red carpet

March 8, 2010

I love the Academy Awards. It’s a cheesy kind of love, I know, but I’m not embarrassed by it. There’s something about the mix of scripted and unscripted that works. I gotta say that I’m really pleased about some of this year’s awards, especially all the accolades for The Hurt Locker, which I saw when it opened here. It got under my skin, in part because it’s an edge-of-your seat, intense kinda movie, and in part because it gave me a visceral look at the drug of war, which is the drug my dad was addicted to. I didn’t want to be attached to the film winning so much, but inside I was, especially given that it was up against another war movie that glorified vengeance. In my mind, revenge is about suffering, but I don’t want to write a long post here on wrath. Not right now. Because I have been nurturing a crush on Katherine Bigelow since I read a profile of her in the Times. She’s a bad ass director and on top of that she was a painter, can talk about art and appeared in Born in Flames. And she’s tall. And she’s fucking hot. Of course I have a crush. And I’m way, way psyched she won best director, not just for breaking the barrier, which needed to be broken because this fucking gender shit is so remarkably old, but because she really rocked the screen. If you haven’t seen the movie. Go see it.

Plus, I’m always happy to see Helen Mirren. She’s hot. She’s British. And she makes everybody who gets on the screen with her seem about a thousand times better.

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am i just trying to break my own heart

February 29, 2008

I have this dreamy play list in constant rotation. It’s a little sad and a lot of longing and I can’t stop listening to it. I don’t even wanna stop. It feels like I’m poking around at all the corners I’ve kept covered up so tightly, prying loose old memories, shaking the dust off things I forgot I ever wanted in the first place.  A bit of re-remembering.  It’s funny I could have forgotten what it is to imagine.

The song that’s breaking my heart right now, is Cat Power’s cover of Joan Baez’es Song for Bobby.

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p.t. anderson

February 4, 2008

Just saw There Will be Blood, and . . . No Country for Old Men is still my favorite movie for 2007. Frankly, I thought Blood needed some editing and it was too narrowly focused on Daniel. I’m pretty sure I’m in the minority here. I even looked at my watch at the 2 hour mark, and found myself a little bored during the last 45 minutes. But, I love that Paul Thomas Anderson makes big, ambitious and imperfect movies.

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silver screen

January 11, 2008

I’m going to check out some of these flicks, although calling a a film the best experience you’ve ever had at a movie in your entire life (see the last line of Grindhouse) leaves this reader a little suspect of the writer’s reviews. I mean what about the experience of seeing a movie with a date you’re smitten with, and you touch legs, or hold hands, or she whispers something in your ear. I like that experience a lot. Exaggerated commentary almost always hits a nerve for me. Also, I’d remove Talk to Me from the list. Forgettable and predictable.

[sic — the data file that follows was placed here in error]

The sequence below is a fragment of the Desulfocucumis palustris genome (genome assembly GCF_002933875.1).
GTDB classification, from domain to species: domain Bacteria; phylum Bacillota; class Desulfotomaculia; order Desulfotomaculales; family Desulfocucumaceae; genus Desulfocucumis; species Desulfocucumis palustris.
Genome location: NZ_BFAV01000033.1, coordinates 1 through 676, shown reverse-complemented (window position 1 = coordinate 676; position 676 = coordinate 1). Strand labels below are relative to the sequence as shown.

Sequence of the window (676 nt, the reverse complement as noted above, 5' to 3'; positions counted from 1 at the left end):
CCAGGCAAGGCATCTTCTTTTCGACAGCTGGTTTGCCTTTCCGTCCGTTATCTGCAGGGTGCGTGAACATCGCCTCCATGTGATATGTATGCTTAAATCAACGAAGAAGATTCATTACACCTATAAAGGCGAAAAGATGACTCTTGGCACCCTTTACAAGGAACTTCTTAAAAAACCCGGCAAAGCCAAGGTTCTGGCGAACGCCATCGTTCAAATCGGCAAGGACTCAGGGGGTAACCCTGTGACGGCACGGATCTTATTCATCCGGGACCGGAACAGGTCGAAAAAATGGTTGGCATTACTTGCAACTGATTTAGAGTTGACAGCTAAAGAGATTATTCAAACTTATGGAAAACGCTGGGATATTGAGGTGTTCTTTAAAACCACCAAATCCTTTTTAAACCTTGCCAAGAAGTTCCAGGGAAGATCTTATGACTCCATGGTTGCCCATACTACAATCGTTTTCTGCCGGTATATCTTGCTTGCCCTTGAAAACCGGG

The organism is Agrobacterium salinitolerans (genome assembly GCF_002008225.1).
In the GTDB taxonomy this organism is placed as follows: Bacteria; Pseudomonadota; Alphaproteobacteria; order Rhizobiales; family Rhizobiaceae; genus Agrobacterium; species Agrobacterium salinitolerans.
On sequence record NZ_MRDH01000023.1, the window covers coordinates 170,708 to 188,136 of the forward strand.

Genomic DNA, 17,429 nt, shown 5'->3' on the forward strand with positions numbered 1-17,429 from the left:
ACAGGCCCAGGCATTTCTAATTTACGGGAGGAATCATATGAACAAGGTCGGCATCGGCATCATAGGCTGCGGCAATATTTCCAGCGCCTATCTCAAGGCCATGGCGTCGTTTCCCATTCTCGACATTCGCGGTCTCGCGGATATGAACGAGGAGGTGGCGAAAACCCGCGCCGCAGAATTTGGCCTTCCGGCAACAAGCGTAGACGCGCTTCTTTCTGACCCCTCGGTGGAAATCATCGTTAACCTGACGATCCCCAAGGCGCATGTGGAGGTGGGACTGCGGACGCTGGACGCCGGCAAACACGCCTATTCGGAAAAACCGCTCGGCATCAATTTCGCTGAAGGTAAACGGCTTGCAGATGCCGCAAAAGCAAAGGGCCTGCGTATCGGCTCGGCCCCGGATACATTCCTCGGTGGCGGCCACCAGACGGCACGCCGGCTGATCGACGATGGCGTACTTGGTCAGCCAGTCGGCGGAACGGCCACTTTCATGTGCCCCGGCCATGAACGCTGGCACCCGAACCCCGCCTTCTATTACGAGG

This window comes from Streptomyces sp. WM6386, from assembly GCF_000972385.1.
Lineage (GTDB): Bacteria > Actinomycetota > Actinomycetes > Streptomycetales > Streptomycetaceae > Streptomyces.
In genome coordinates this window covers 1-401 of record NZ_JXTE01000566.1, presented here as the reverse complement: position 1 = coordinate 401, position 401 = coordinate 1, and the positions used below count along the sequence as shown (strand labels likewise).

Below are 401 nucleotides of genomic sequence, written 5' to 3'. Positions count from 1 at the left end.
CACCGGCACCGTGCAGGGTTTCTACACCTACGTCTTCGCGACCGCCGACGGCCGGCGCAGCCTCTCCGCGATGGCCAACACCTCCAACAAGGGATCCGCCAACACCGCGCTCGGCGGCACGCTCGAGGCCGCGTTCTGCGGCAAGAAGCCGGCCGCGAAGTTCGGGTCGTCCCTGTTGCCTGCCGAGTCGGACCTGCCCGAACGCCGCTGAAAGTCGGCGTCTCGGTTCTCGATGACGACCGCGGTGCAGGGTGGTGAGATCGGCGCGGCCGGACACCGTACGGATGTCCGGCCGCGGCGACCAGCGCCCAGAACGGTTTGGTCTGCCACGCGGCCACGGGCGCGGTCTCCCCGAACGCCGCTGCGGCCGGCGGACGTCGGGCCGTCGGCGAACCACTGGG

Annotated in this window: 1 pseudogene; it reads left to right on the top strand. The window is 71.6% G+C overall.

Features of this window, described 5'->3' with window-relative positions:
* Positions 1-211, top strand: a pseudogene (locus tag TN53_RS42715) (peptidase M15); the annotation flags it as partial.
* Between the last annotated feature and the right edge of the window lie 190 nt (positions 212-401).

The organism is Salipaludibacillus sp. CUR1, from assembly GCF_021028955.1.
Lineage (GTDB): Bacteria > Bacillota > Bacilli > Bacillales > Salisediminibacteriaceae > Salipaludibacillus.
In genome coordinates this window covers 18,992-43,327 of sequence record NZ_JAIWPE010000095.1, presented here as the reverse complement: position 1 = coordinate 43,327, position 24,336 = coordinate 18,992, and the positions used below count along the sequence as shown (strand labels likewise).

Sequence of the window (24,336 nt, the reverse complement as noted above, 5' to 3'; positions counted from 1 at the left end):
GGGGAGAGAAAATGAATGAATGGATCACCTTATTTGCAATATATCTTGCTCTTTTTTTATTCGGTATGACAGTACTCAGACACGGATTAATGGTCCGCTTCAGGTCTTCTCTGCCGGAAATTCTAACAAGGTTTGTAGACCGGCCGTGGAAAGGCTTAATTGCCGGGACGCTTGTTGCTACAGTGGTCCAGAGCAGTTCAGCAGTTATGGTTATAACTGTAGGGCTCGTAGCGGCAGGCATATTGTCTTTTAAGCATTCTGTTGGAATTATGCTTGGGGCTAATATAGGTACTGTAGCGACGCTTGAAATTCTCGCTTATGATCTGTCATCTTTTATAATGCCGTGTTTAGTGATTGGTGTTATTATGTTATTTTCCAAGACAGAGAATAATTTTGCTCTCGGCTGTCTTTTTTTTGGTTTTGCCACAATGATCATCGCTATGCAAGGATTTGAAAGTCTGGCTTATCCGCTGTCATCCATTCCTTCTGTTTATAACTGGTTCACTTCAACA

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and award goes to…

January 8, 2008

No Country for Old Men. Blew my ass away and I’m not trying to be clever. I’m glad I didn’t read the book. I just barely scanned reviews. The Coen brothers stepped back and made something without the mark of Coeness on it, if ya know what I mean. It was stunning. Roger Ebeert said, “This movie is a masterful evocation of time, place, character, moral choices, immoral certainties, human nature and fate.” I thought this was a much more challenging film than I’m Not There. I immediately want to see it again. Next up – There Will be Blood.



December 27, 2007

A few thoughts on some of this year’s serious films.

  • Before the Devil Knows You’re Dead – A bit of a modern day Shakespearian tragedy. Great film.
  • Gone Baby Gone – The first half is really good, but then the story falls apart, which I assume is Dennis Lehane’s fault. Stiil, worth seeing.
  • The Assassanation of Jesse James… – Like a painting. Plus Brad Pitt’s acting (with more than 30 films under his belt) lends some proof to the theory that practice can make you better. Not great, mind you, but better. See this one on the big screen.
  • American Gangster – Montage plus soundtrack is not a substitute for actual narrative and actual acting. Had potential, but boring. Wait for the DVD.
  • I’m Not There – Yes, Cate Blanchett should win the academy award. It’s ambitious, and I want to love it, but I keep forgetting I saw it. A little fragile to hold your full attention on the small screen.
  • Michael Clayton – Hard not to like anything with Tilda Swinton. The ‘practice theory’ I mentioned in reference to Brad Pitt holds for George Clooney too. I ask myself if the film is mysogonistic and I duuno. See it for yourself on DVD.
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